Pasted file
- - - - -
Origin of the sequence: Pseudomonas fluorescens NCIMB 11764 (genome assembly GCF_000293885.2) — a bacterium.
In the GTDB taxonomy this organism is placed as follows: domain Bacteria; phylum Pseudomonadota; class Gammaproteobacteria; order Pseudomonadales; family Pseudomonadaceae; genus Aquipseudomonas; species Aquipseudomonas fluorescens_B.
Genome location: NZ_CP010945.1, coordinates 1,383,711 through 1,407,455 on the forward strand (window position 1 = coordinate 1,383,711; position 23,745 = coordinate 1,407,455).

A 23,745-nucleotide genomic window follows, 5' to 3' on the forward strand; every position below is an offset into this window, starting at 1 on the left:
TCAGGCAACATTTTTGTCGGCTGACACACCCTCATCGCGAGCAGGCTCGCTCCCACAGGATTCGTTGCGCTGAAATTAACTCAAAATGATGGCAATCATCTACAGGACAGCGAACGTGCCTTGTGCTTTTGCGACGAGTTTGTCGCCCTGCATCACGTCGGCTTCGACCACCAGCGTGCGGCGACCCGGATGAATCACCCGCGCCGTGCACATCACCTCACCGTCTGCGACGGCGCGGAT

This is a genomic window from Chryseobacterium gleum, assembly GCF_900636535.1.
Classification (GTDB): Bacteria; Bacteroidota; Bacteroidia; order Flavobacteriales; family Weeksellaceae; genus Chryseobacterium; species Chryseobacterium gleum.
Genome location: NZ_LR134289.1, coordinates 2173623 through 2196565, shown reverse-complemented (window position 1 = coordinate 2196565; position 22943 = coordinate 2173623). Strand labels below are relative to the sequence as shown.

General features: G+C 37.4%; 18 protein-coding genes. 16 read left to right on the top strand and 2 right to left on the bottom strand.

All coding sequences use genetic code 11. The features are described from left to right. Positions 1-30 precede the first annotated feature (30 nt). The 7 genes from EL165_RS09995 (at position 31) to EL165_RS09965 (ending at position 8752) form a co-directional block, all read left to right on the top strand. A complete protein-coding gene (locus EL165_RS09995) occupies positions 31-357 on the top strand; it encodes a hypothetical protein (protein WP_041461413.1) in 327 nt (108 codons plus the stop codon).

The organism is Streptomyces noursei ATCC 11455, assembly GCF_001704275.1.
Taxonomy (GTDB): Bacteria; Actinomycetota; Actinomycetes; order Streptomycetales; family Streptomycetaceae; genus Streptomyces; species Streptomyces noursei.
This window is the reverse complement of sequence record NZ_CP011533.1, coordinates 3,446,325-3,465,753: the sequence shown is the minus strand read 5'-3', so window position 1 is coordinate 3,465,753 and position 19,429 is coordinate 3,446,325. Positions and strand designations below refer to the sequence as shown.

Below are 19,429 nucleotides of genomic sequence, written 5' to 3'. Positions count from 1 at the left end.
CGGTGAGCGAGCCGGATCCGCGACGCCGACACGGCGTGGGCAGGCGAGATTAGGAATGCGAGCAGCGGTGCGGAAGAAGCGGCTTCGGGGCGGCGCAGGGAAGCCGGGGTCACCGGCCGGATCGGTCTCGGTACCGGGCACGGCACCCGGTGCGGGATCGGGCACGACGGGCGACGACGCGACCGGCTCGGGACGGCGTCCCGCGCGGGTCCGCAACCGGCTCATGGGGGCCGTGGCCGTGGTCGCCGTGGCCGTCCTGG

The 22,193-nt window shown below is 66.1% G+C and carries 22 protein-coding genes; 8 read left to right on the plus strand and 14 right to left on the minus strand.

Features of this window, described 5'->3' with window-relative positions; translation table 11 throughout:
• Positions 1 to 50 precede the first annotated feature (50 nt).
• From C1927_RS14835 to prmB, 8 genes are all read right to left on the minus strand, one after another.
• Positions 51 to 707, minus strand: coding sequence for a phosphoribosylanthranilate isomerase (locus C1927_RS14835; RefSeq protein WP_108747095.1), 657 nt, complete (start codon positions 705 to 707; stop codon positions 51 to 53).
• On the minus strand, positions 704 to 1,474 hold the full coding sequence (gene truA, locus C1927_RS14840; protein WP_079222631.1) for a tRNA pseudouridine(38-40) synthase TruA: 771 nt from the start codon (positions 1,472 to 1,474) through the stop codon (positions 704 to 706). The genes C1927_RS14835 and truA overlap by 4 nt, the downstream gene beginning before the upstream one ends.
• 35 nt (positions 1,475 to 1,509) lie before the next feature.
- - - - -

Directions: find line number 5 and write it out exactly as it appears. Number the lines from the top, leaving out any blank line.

TCAGGCAACATTTTTGTCGGCTGACACACCCTCATCGCGAGCAGGCTCGCTCCCACAGGATTCGTTGCGCTGAAATTAACTCAAAATGATGGCAATCATCTACAGGACAGCGAACGTGCCTTGTGCTTTTGCGACGAGTTTGTCGCCCTGCATCACGTCGGCTTCGACCACCAGCGTGCGGCGACCCGGATGAATCACCCGCGCCGTGCACATCACCTCACCGTCTGCGACGGCGCGGAT